Rothamsted Research has submitted its responses to the UK government’s consultation questions on the regulation of gene editing (GE) technologies.

The submission argues that the current situation, whereby gene-edited organisms are regulated in the same way as transgenic GMOs, makes no scientific sense since the genetic changes in question could have been produced by traditional breeding methods.

Prof. Angela Karp, director of Rothamsted Research said:

“For plant breeding, there is no scientific justification for considering the introduction of targeted mutations in a crop by GE to be more risky than either mutations that occur naturally or random mutations induced using chemical or radiation mutagenesis.

“Moreover, the potential to improve to the safety and nutritional value of food crops through miniscule genomic changes introduced by GE, greatly outweighs any hypothetical risk of using the technology.”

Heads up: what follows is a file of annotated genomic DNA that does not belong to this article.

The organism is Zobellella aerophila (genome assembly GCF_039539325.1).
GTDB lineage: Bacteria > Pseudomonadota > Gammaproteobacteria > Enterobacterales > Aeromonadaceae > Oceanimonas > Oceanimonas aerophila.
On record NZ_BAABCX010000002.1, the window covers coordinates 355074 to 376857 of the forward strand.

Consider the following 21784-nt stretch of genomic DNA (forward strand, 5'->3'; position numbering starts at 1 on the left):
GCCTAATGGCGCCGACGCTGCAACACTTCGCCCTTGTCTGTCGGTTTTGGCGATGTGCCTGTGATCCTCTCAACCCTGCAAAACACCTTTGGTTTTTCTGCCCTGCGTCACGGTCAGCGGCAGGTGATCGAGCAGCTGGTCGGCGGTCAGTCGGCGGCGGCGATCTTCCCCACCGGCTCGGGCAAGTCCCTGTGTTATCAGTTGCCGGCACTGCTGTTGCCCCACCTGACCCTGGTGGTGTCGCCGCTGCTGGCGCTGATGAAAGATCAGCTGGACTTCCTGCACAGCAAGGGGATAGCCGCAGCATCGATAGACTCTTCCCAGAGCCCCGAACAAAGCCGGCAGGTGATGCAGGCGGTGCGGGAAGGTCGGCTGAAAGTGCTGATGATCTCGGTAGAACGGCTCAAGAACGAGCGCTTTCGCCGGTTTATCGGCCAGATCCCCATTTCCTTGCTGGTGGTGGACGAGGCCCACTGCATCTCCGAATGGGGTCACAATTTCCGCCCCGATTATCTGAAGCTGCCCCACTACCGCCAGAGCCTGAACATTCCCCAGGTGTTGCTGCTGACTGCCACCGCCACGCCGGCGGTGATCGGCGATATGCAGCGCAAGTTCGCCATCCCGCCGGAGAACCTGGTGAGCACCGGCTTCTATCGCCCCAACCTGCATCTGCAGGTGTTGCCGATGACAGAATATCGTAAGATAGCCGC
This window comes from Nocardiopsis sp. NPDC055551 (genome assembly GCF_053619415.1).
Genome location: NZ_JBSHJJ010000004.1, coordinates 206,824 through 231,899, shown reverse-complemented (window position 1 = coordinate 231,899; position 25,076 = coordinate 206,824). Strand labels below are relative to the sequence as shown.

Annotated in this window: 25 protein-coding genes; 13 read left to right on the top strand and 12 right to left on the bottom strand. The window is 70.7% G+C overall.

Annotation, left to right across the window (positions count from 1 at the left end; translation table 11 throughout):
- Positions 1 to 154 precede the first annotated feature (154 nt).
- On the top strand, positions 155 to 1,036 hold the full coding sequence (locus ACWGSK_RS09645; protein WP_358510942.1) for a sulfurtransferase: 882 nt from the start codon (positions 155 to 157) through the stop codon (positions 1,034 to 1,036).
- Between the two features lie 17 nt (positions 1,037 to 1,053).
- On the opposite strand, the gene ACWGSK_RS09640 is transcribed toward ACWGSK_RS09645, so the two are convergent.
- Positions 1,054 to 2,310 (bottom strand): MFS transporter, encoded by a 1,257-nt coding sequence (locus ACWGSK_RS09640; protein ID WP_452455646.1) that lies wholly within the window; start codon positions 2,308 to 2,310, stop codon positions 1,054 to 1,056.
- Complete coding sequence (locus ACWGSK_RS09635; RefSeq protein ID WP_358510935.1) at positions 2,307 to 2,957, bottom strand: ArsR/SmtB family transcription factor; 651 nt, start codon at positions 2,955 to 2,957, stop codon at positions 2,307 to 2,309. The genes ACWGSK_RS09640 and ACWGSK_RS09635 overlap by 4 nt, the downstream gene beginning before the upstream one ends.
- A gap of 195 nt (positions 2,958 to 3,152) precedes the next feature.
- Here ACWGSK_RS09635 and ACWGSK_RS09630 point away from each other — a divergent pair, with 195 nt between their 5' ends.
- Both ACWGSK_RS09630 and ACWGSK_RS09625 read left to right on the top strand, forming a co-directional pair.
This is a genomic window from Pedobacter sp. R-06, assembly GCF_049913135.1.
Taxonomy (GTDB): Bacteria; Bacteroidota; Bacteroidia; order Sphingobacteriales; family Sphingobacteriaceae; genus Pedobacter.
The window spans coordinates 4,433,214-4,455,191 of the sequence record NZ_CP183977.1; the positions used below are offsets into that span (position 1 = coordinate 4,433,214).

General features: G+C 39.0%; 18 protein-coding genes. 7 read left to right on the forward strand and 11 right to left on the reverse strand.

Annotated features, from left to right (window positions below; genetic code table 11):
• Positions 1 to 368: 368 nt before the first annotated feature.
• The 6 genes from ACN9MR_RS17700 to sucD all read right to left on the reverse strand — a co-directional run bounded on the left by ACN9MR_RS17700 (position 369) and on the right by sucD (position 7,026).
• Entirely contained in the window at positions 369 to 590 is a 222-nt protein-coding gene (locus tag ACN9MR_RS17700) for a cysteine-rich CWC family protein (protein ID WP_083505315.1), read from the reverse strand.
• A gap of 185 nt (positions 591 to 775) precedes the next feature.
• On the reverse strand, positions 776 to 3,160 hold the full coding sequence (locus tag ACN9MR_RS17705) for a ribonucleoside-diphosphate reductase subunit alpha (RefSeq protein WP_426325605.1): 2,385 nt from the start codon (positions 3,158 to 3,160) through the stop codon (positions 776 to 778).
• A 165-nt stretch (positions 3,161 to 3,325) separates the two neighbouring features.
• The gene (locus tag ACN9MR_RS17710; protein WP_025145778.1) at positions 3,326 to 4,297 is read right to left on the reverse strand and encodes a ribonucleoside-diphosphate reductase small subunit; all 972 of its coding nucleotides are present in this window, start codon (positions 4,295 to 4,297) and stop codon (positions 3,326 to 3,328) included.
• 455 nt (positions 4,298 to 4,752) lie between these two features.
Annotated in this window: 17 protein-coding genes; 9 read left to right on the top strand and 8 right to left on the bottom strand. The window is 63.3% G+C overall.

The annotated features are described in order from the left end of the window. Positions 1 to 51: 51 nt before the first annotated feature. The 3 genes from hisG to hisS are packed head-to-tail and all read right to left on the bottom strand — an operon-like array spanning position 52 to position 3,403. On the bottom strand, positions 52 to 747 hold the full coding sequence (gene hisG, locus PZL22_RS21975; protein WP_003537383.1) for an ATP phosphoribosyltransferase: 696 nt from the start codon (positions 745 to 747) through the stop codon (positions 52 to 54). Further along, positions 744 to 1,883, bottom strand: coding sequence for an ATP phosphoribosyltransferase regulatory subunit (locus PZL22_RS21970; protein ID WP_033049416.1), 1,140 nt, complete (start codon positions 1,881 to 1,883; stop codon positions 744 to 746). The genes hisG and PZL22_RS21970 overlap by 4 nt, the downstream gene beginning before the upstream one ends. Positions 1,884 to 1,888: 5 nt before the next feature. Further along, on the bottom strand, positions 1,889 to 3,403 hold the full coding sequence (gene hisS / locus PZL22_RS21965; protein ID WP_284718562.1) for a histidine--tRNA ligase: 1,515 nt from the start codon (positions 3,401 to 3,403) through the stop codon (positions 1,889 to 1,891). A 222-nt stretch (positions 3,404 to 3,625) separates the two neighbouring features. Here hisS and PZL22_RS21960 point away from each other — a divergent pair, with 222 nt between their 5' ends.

Rothamsted Research testing

The submission cites the example of a new gene-edited wheat strain recently developed at Rothamsted, which has lowered levels of asparagine but is otherwise indistinguishable from unaltered plants.

When wheat products are cooked, asparagine can be converted to acrylamide, a potential carcinogen. The new strain will enhance food safety for consumers.

The document also includes details of how gene-editing can be used to improve the nutritional value of crops and promote disease resistance, potentially leading to reduced pesticide use.

Prof. Karp added that the team were not arguing that there should be no regulation of new genetic technologies.

She said: “It is entirely appropriate that formal regulations are drawn up to cover the development of new technologies.

"These should ensure consumer safety and encourage public confidence that all the necessary precautions are being taken.

“However, it is important that such regulations are grounded in science and that their management, after adoption, is also science-led and enabling," she concluded.